At the end of last year, the message from the FOMC was that the interest rate hikes would have to continue in 2019 and 2020 and that the key interest rate might have to be brought into a restrictive territory, which would tend to slow down the economy. At the beginning of the year there was a complete turnaround: Now there should be no more interest rate hikes in the foreseeable future and even a reduction is under discussion. Do you understand that not everyone can understand this U-turn?

Last year I argued for a flat interest rate path, but there were only a couple of others on the FOMC in favor of such a path. We raised our key interest rate in December and the market reaction was not very good. The problem was not so much the rate hike itself. It was the rate hike combined with a plan for further increases– perhaps 100 basis point more in 2019 and 2020. That concerned the markets. Then the yield curve inverted. I think we made a pivot that was appropriate to say that we will be data-dependent and won’t be projecting or penciling in future rate hikes in 2019. That was a sea change in US monetary policy.

What exactly do you mean by that?

Some might look back on this era and say, well they didn’t cut rates, so it wasn’t an easier policy. But taking future rate hikes off the table was a big dovish move. This is reflected in the yield on ten-year US government bonds. In the fall of last year it was trading at 325 basis points. At present, it is about 240 basis points. This is a decline of more than 75 basis points in a key benchmark longer-term interest rate. This is a big change, and most of this change was probably caused by a change in attitude at the Federal Reserve. I do think this will boost the real side of the US economy in 2019 and 2020. In that sense, I think we should get more data, wait to see how the second quarter comes in, and proceed from there.

So was the Fed too "hawkish" in 2018, i.e. too strong in the direction of a tighter monetary policy, and then had to correct this with a "dovish" U-turn?

Especially in August and September 2018, people started talking about U.S. interest rate levels that I think were unrealistically high, especially in the global environment. In the euro area, some key rates are still negative and it seems that they will remain so for some time to come. In Japan, the key interest rate is still negative and there is probably no realistic prospect that this will change soon. The U.S. has normalized our key rate to a level that appears historically low, but is actually high for the current international environment.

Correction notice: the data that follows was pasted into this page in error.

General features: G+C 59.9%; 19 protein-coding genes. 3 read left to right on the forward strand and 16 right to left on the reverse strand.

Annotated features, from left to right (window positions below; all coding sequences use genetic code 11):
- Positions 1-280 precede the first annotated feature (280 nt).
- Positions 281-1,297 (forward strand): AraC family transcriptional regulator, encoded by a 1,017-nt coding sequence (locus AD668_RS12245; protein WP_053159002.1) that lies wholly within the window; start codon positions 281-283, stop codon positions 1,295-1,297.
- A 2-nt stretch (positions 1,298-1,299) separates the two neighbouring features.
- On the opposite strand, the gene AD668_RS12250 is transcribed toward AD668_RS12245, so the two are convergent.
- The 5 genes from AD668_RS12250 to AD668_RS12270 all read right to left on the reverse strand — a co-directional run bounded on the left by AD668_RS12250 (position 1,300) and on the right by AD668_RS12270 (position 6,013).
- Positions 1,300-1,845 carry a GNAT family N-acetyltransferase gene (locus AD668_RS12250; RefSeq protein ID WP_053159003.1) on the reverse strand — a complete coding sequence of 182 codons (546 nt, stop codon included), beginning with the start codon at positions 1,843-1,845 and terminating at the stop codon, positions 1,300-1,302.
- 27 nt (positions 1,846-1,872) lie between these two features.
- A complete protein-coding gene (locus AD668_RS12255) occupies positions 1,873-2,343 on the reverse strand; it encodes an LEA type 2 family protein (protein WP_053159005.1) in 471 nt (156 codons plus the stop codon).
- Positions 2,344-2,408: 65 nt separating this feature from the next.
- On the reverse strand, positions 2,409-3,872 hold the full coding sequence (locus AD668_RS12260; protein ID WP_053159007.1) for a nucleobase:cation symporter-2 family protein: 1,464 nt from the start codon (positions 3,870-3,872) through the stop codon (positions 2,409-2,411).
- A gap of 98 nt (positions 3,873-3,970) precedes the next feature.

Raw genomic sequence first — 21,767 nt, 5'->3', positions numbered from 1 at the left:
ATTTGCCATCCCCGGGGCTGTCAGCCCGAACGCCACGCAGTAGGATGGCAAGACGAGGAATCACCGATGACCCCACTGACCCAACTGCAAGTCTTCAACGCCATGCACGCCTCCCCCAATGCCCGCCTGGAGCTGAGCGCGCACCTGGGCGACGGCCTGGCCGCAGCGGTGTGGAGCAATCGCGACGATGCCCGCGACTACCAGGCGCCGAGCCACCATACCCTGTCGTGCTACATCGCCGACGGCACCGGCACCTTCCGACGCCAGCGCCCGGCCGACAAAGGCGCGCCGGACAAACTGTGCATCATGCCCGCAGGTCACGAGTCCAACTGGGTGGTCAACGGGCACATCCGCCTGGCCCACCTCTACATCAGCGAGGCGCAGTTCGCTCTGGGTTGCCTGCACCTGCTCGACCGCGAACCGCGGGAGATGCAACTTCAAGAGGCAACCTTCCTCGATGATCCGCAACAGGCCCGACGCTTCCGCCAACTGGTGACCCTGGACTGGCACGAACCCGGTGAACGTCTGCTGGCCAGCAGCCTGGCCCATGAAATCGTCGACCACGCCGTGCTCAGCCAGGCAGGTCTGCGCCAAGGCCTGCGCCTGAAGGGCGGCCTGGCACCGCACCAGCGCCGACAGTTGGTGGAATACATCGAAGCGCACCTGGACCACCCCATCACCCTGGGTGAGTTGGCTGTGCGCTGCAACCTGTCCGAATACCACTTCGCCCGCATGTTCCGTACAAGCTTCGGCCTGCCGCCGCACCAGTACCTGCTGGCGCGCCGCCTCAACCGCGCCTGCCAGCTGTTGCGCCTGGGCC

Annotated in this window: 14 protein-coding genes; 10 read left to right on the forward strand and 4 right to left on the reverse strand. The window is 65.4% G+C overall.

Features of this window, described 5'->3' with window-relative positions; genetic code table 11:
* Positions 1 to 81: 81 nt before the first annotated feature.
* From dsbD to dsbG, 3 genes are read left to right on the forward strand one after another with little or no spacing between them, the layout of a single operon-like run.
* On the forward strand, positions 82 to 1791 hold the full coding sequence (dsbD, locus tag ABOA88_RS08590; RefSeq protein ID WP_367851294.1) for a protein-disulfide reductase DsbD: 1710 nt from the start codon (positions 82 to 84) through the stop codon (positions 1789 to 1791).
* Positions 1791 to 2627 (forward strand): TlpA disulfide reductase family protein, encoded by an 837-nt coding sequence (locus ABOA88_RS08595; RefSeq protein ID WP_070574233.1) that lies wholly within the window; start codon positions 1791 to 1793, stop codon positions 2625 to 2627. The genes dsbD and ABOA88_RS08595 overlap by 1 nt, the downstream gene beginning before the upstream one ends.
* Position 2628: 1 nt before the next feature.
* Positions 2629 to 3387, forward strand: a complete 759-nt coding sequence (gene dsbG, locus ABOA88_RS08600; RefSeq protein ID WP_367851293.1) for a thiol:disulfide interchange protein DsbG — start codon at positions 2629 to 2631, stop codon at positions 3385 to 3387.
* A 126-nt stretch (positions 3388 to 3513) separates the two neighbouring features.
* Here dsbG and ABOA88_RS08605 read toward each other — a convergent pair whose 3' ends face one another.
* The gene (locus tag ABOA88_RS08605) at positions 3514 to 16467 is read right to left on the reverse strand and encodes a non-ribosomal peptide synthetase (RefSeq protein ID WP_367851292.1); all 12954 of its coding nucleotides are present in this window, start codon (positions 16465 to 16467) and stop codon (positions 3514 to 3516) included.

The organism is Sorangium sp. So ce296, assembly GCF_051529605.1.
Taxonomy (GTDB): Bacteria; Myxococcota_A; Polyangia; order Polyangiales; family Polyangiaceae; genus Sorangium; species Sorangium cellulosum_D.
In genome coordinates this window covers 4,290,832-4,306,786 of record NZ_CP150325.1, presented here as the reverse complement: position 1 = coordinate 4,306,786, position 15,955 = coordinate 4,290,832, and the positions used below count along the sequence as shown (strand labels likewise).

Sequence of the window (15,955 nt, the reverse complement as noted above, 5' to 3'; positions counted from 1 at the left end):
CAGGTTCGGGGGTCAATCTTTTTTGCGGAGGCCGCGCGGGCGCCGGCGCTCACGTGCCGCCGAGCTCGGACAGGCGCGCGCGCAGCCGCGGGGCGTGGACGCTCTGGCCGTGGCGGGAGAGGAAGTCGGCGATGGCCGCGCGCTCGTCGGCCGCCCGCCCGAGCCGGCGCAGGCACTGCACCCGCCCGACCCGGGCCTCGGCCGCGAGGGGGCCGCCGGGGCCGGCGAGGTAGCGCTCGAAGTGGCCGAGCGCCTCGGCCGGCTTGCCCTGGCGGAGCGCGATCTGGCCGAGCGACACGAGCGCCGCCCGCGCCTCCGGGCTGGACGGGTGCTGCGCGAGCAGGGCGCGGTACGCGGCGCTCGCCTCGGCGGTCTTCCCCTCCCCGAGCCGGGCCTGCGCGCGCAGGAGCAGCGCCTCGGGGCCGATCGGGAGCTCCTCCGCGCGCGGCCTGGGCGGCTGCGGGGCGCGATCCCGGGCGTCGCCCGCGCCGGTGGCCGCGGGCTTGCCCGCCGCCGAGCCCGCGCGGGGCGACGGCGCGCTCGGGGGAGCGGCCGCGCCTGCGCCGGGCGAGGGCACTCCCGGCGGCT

Would you say that the US key rate has already reached a neutral level at which it neither stimulates nor slows the economy - or is it still expansionary or already restrictive?

I have argued that the neutral real rate of interest for the US is probably still negative. But even if you assume 0% and add the 2% inflation target, the neutral key rate would still be around 2%. We’re currently at 2.25% to 2.5%.  I would say we’re a little bit restrictive at this point. Given the uncertainty surrounding the measurement of this kind of thing, this does not cause me any terrible concern. But I don’t think we are dovish at this level of rates.

Some critics argue that the Fed has ultimately bowed to Trump’s pressure, which has repeatedly railed against interest rate hikes and advocated interest rate cuts and more quantitative easing (QE). Is Trump's criticism a problem for the Fed's credibility?

US monetary policy is debated around the world every day and we get a lot of advice. All kinds of people weigh in, including the President. The President comes from the real estate sector. So he is naturally interested in interest rates and perhaps has more to say about this than presidents in the past. We’re used to getting lots of input from everywhere, which is great. But when we make our decisions, we have to weigh everything. And we do have a mandate from Congress: to achieve the best possible outcomes in terms of employment and inflation. So we are supposed to take all of this advice and somehow sift through it and get the best outcomes that we can. And we are doing pretty well right now when it comes to our mandate. Inflation is a little bit low, but not too bad, and the employment outcomes are very good.

So are you frustrated you when Trump says the Fed isn't doing a good job and with lower interest rates and a little more QE, US growth could be 5%?

We are trying to get the best outcomes we can, and even the current result seemed unattainable a few years ago. So I am pretty satisfied with where we are. A lot of the goal is to keep the economic expansion going and not to achieve a particularly high growth rate in a particular quarter. I think you want to get ongoing growth that is sustainable and does not lead to undue inflation pressure. That is the art of central banking. I am relatively optimistic that the economic expansion in the US could continue for quite a while in the U.S. 

At the end of the second quarter, this would be the longest economic upturn in post-war history.

I think the upswing can go on considerably further if we play our cards right.

Trump recently called on the Fed to support the government in its fight against China and to relax monetary policy, similar to what the Chinese central bank is already doing.